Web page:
Green Bay gave up just 1,333 rushing yards for the season, an average of 83.3. That puts it ahead of the vaunted Vikings' run defense, which allowed 1,394, and Pittsburgh, which allowed 1,438. The Packers also allowed just five rushing scores, the fewest allowed since they went to a 16-game season and one more than the franchise record set in 1932, 1933 and 1962, all 14-game seasons.
4.) Matthews is Pretty Much Unblockable
Speaking of CM3, he didn't have a single tackle against the Cardinals, nor did he have a sack. But he was as much a factor in the outcome as any player on defense. He laid three hits on Cardinals quarterbacks with a variety of rush moves from his right outside linebacker position and was a disruptive force for three hours.
That relentless pressure eventually was rewarded with a holding call on Cardinals left guard Reggie Wells in the end zone that resulted in a safety. On that play, Matthews came on an inside stunt and had his right arm hooked by Wells on his way to quarterback Matt Leinart. Bigby picked off the pass intended for Steve Breaston but Green Bay would take the two points. Arizona can say it lost a meaningless game with its starters on the sideline, but Matthews was dominating against Wells and starting left tackle Jeremy Bridges, the same players who will be trying to block him this Sunday.
Though he finished third in the NFL defensive rookie of the year balloting behind Houston linebacker and former USC teammate Brian Cushing (134 tackles, five sacks, four interceptions, two forced fumbles), and Buffalo cornerback Jarius Byrd (tied for the NFL lead with nine interceptions), Matthews has been invaluable to the No. 2-ranked Packers defense, trailing only Woodson in his importance to the team's success. In 12 starts, Matthews, selected as a Pro Bowl alternate, amassed a team-leading and Packers rookie-record 10 sacks, three fumble recoveries — which ties him for second in the league —and 58 tackles.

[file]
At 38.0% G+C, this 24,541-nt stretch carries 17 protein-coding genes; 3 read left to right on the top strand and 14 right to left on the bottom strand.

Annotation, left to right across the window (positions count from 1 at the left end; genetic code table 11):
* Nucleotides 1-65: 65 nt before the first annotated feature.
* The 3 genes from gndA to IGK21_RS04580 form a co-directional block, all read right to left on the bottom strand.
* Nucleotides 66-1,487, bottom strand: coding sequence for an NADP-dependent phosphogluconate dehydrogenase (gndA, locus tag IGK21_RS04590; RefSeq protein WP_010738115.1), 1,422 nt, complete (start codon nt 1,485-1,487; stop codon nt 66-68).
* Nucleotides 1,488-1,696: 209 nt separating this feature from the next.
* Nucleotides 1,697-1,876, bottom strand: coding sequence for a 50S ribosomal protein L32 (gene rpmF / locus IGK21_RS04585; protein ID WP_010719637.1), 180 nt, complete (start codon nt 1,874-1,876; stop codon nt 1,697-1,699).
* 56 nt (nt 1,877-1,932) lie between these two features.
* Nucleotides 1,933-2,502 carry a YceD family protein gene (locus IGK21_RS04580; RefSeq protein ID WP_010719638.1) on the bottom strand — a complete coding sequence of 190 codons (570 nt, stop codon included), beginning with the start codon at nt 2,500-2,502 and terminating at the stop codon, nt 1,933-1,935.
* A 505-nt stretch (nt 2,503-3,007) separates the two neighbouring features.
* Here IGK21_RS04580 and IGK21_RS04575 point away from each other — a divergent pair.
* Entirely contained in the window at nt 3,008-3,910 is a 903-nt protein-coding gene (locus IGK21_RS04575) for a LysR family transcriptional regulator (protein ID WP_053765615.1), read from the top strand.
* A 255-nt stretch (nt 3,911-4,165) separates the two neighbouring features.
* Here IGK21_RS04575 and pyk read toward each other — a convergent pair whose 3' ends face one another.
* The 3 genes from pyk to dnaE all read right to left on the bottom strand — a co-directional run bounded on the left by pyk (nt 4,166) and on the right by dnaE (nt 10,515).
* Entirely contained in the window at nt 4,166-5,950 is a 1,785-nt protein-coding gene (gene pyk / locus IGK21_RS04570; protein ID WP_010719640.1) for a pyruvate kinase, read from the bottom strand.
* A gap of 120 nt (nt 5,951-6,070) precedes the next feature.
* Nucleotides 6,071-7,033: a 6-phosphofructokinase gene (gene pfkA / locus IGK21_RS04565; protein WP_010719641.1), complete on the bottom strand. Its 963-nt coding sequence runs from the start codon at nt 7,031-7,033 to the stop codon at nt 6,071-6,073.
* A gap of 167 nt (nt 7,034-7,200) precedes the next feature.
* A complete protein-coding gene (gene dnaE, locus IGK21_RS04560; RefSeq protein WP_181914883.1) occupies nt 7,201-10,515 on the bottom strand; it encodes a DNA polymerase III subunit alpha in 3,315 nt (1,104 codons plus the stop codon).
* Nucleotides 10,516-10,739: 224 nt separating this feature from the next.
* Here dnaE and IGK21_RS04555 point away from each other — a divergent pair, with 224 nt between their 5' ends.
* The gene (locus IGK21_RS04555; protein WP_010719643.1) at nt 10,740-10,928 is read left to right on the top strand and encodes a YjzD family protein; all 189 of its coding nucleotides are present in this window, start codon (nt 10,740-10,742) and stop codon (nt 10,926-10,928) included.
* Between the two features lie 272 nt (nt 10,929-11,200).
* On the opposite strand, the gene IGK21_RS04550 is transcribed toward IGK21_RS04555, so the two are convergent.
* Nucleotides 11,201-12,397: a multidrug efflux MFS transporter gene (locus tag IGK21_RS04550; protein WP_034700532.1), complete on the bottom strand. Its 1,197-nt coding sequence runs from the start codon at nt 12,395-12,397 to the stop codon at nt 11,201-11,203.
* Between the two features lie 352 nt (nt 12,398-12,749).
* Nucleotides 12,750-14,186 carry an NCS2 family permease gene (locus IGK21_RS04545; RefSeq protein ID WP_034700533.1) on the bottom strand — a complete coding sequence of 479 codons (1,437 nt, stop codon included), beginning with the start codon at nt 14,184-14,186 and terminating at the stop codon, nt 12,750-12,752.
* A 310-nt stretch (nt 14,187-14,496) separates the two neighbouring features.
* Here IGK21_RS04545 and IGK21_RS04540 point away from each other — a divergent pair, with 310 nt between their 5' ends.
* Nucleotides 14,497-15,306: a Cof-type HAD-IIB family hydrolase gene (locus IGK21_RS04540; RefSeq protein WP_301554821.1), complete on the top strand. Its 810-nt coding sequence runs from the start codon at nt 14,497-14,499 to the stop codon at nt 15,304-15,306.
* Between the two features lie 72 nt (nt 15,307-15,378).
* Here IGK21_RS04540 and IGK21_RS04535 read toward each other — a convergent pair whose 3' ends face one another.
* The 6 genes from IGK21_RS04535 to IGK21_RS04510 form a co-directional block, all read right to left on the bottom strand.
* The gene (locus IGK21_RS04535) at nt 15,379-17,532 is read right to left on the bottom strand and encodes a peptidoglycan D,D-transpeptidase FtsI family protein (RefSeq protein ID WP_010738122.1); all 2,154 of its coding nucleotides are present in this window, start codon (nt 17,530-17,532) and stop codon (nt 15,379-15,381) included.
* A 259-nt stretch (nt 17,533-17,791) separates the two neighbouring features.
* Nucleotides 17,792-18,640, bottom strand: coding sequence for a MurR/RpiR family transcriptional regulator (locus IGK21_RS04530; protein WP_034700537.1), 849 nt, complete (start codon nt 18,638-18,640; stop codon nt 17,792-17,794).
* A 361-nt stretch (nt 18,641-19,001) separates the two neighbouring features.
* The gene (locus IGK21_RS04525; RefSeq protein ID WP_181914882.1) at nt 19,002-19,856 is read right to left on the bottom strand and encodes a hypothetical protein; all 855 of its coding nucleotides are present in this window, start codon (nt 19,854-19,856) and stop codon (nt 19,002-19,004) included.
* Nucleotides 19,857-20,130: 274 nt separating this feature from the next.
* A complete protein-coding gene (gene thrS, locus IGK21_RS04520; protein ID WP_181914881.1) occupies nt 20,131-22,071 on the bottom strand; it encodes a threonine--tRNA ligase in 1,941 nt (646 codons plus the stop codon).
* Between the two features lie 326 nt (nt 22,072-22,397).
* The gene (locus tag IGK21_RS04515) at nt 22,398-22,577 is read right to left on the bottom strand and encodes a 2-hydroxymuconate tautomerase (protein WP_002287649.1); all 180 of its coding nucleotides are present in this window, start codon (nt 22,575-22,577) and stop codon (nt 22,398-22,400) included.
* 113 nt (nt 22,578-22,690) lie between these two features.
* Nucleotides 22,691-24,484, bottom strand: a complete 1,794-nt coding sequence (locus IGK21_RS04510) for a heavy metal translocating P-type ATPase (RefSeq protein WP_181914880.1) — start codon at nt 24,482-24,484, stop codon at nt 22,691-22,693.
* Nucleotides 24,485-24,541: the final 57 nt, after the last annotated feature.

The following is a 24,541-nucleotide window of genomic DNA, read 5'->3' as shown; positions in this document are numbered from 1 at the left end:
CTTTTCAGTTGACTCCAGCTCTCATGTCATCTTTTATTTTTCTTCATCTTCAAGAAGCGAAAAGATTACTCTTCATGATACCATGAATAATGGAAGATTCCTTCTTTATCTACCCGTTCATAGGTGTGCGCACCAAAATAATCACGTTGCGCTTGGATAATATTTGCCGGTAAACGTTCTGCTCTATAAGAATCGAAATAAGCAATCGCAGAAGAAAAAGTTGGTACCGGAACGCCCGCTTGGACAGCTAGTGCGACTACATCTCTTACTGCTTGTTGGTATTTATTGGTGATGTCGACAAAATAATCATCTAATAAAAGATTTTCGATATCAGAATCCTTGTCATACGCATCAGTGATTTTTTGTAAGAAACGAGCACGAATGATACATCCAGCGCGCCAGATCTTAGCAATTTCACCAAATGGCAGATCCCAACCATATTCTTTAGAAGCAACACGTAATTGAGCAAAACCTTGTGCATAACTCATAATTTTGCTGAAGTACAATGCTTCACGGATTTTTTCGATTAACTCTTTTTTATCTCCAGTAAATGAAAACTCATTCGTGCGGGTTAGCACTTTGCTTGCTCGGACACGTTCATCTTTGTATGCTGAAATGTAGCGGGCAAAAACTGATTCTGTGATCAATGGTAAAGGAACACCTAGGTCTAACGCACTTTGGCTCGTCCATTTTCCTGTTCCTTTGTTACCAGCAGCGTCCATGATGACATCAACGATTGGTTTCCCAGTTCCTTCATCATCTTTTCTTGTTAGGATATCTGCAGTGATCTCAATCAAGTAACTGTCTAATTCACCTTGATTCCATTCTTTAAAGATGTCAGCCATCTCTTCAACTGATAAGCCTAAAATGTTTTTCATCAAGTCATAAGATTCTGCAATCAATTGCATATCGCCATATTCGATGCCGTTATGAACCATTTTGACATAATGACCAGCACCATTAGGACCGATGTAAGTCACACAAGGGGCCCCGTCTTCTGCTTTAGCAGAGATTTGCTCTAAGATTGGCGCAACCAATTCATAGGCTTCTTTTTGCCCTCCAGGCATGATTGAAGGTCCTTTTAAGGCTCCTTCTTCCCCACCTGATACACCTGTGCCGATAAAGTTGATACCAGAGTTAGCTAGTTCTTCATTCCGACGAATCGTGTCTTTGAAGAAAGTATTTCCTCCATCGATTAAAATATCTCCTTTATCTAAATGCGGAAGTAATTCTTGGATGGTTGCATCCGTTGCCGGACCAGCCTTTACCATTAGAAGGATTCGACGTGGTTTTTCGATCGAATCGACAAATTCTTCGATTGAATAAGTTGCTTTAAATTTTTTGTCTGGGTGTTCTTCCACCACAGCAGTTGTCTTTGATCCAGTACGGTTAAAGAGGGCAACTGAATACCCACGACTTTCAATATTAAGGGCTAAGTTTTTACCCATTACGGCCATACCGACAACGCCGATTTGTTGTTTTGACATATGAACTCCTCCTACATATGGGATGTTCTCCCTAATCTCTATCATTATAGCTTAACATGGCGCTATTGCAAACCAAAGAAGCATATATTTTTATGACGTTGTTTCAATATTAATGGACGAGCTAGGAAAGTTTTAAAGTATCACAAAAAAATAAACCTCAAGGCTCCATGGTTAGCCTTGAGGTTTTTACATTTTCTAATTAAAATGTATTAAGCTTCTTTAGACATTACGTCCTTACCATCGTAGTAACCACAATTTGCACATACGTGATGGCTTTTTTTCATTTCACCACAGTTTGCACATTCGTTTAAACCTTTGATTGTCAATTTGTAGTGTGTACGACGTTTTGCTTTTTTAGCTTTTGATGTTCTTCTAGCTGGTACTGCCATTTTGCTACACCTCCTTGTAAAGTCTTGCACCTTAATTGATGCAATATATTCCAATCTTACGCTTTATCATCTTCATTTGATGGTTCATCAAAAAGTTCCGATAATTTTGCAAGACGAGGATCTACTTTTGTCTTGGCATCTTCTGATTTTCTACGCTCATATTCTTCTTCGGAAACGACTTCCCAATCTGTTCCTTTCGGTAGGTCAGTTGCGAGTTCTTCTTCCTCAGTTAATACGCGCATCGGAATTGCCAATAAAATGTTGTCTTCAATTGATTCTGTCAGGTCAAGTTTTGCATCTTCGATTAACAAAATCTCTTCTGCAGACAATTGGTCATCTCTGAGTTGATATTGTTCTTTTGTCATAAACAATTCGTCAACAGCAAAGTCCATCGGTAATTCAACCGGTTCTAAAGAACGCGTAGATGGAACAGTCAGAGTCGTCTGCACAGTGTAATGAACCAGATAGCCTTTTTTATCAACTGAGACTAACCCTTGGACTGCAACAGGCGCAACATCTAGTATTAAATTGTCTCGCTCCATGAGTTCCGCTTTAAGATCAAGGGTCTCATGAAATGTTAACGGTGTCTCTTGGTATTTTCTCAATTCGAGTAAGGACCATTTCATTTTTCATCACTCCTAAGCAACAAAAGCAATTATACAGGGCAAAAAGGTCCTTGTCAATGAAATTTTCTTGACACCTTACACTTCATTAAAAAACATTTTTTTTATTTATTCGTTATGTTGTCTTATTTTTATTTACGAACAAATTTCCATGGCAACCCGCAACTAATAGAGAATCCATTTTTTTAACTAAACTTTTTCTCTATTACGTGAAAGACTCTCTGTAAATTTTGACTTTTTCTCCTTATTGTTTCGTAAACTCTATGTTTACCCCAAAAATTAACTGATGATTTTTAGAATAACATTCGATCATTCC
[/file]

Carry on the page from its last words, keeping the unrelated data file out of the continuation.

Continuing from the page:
5.) It Won't Be This Easy Come Sunday
Arizona spun last week's game to be as meaningless as a preseason matchup, maybe more so. The Cardinals chose to rest their players, and with nothing on the line, focus on the playoffs. But they'll find out soon enough if that strategy works — along with the rest of the teams that gave away a win in the final week. Rest assured, Jarrett Bush and Brandon Underwood are going to get a lot of attention from Kurt Warner, who wasn't in the game long enough to victimize them the way that Aaron Rodgers did Michael Adams, who took over when Pro Bowl cornerback Dominique Rodgers-Cromartie hurt his knee.
But again, it wasn't like Arizona pulled all 22 starters off the field. There were plenty of the same players out there for much of the game this past week that will be out there this week — including Fitzgerald. Of course, it's the ones that weren't that will have the biggest say in deciding the outcome. Still, Green Bay rushed four defenders for most of the game, blitzing only a few times, and its offense was equally bland. While the schemes will be more exotic in the game ahead, there's something to be said about physically dominating with your base scheme. That won't change in a week. Hopefully, the outcome won't, either.
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W. Keith Roerdink has covered the Packers since 1992. E-mail him at firstname.lastname@example.org.